The disillusion of imperial nostalgia only exposes its hypocrisy and declining power
COMMENT | Xin Ping | At the just-concluded Munich Security Conference, British Prime Minister Boris Johnson willfully pointed his finger at others over the issue of Ukraine by saying, “people would draw the conclusion that aggression pays, and that might is right.”
It seems that the British leader fails to realize that his country has faith in nothing but power and might. Britain should seriously reflect on its colonial legacy and sordid history of foreign interference that has left so many countries in turmoil and trouble.
If British India was the jewel in the crown of the British Empire, then Kashmir has been the biggest crack in it when the crown finally fell over in that land.
In 1857, to fight against the British colonizers, Indian Hindus and Muslims jointly started the “Great Mutiny,” which triggered a sense of crisis among British colonizers.
In order to consolidate their rule and prevent the Indian independence movement, the British Empire applied the most treacherous plot of “divide and rule” by deliberately fomenting and inciting religious conflicts between Hindus and Muslims to drive a wedge between the united rebellions.
Accumulated misunderstandings and religious hatred have resulted in numerous riots, massacres and acts of revenge as Pakistan and India claimed independence separately in 1947, claiming at least half a million lives and causing 12 million to become homeless. The humiliation and hatred incited by colonists still haunt the two peoples on that land generation after generation.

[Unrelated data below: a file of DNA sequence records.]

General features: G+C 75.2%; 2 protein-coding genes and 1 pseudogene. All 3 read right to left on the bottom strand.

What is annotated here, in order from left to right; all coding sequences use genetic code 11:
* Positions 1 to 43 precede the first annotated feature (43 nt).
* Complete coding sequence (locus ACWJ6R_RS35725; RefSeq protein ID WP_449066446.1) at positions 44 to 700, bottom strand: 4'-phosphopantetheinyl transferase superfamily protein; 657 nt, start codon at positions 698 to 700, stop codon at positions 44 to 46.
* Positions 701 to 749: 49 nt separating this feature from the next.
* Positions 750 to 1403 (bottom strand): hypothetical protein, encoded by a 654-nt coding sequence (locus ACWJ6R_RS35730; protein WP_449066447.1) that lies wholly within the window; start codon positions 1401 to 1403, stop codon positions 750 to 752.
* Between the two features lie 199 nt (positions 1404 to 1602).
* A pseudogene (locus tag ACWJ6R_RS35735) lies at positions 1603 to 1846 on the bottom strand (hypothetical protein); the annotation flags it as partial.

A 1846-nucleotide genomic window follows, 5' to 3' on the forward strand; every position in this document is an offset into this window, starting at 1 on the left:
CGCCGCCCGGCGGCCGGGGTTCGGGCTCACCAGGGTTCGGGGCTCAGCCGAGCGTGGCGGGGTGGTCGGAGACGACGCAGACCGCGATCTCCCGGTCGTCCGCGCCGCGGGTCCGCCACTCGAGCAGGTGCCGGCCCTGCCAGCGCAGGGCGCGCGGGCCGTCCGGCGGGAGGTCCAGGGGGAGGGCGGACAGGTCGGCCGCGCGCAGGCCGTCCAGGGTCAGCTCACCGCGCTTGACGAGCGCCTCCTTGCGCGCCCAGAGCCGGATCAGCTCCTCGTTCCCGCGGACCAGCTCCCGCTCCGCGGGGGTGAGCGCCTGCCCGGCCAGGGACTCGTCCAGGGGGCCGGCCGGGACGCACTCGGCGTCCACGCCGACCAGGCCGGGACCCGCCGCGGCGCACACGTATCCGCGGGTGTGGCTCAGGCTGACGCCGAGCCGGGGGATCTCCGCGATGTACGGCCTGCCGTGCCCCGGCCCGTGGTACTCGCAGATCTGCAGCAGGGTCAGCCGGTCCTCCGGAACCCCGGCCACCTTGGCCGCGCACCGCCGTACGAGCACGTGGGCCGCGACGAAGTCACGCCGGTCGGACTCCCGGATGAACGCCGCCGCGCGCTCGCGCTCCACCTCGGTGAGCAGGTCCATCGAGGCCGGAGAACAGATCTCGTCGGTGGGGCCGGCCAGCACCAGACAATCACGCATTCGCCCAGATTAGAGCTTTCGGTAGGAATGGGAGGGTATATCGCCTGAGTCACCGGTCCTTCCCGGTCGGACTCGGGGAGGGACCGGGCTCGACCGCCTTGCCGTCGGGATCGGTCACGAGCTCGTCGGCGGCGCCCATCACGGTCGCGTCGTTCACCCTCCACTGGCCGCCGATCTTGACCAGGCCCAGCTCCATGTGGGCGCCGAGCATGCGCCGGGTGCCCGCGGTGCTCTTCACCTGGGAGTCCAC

Even today, Britain is more audacious and scrupulous in its intervention in Hong Kong’s internal affairs despite the fact that the British government no longer has sovereignty, jurisdiction or right of supervision after Hong Kong’s return to the motherland in 1997.
Britain has kept issuing so-called six-monthly reports on Hong Kong, publicly meddling in Hong Kong’s affairs. On the sly, multiple British intelligence agents were planted in Hong Kong to incite and organize subversion and violence.
Under the disguise of human rights and religion, they played secret and dirty roles in Hong Kong’s government, judiciary, chambers of commerce and media, providing fund and policy support to opposition forces. It is obvious for all to see when rioters violently stormed Hong Kong’s Legislative Council in 2019 and displayed the colonial-era Dragon and Lion flag.
Though the sun has already set on the British Empire, Britain still indulges in its old imperial days, trying to make its influence felt around the world to relive its global ambition of controlling and lording it over others.
The Guardian even quoted a global survey two years ago revealing that a third of people in Britain believe the country’s old-time colonies were better off for being part of an empire, a higher proportion than in any of the other major colonial powers.
In fact, with more than 18 million COVID-19 cases, a suffering economy and the tortuous Brexit, Britain is overstretching its capabilities to interfere in other countries’ internal affairs. The disillusion of imperial nostalgia only exposes its hypocrisy and declining power.